Growing up in rural Northwest Illinois, Dave was learning guitar when he heard a pedal steel guitar being played for the first time at the local music store.  He became completely obsessed with the sounds that the instrument could create, bought one, and he would sometimes lock himself in a room and practice for 8 hours a day during summer vacation and play along to a stack of albums of various genres.  Since then, he's played and recorded with hundreds of artists and musicians, adding unique sounds and textures to the music.  Dave is not only a pedal steel monster, but has donned the very-important caps of "The Captain," "The Rainman," and "Ray-of-Sunshine Hadley" (helping drive the band van Olga on tour, giving us the weather report, and being resident cynicist) for over six years now.

"Bumper Jacksons strike like a band that’s leapt from a scratchy 78 and into an impromptu Mardi Gras jam. They’re all beads and beauty, this mighty uproar... Pulled together as if by a rider who reins in a wild stallion, Bumper Jacksons’ music can quiet to a whisper. Unbridled, they can kick into a wail."  - Tom Netherland, Bristol Courier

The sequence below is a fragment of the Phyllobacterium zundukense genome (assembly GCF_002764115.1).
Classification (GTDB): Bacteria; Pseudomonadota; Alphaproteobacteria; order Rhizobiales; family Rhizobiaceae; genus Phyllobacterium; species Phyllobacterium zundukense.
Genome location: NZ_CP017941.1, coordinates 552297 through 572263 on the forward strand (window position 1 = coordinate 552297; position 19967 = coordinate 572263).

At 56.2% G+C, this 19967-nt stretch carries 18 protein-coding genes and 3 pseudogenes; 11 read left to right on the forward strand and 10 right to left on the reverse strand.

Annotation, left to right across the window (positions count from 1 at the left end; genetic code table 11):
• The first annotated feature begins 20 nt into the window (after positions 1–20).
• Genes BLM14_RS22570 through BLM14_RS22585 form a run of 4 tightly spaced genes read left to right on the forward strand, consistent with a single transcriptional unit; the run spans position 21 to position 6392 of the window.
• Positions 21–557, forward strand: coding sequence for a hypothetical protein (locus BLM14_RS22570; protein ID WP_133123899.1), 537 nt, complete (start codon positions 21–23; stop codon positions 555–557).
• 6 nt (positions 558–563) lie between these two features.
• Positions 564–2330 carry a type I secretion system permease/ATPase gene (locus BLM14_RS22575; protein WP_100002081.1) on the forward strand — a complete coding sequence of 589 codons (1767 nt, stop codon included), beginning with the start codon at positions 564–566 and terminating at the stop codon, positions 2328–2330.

" Their hellacious devil music will make you get up and dance! ... Too Big World, is nicely varied, tasteful, energetic, well played and can't not like it... You may come for the jazz: clarinet and horns and swingy rhythms, plus Billie Holliday and Duke Ellington classics. But you'll stay for all the other ingredients in their mélange: fiddles and guitars, bouncy banjo-ukes, weepy country pedal steel, rock-and-roll electric guitar, jug-band kazoo and assorted percussion."  - Stephen D. Winick - the Huffington Post

"Bumper Jacksons bring sexy back for back alley jazz     - The Alternate Route


"On a humid evening this past August, a crowd of costumed, bicycle-riding revel makers took to the streets of DC, led on their wheels by a six-piece, traditional, old-time jazz band, instruments in tow (including the upright bass and drums) on makeshift pedicabs. To a tourist, the sight must have been one to behold; but to the Bumper Jacksons, it was just another Wednesday. 
Since forming in 2012, core duo Jess Eliot Myhre and Chris Ousley, along with the rest of the Bumper Jacksons, have quickly become one of the District’s most well-known and eclectic musical ensembles. When they’re not performing, which is rare, members of the band find a myriad of other ways to bring music – and camaraderie – to the city they call home...The band’s sound and look are old-timey, but not without sass – a bit like a neon victophone. It’s solidly jazzy (notes of frontwoman Myhre’s stint in New Orleans float into many of the tunes), slightly bluesy, but mostly simply makes you want to find a sweetheart and an old pair of swing shoes to shine up and take out dancing."   - Courtney Sexton, On Tap Magazine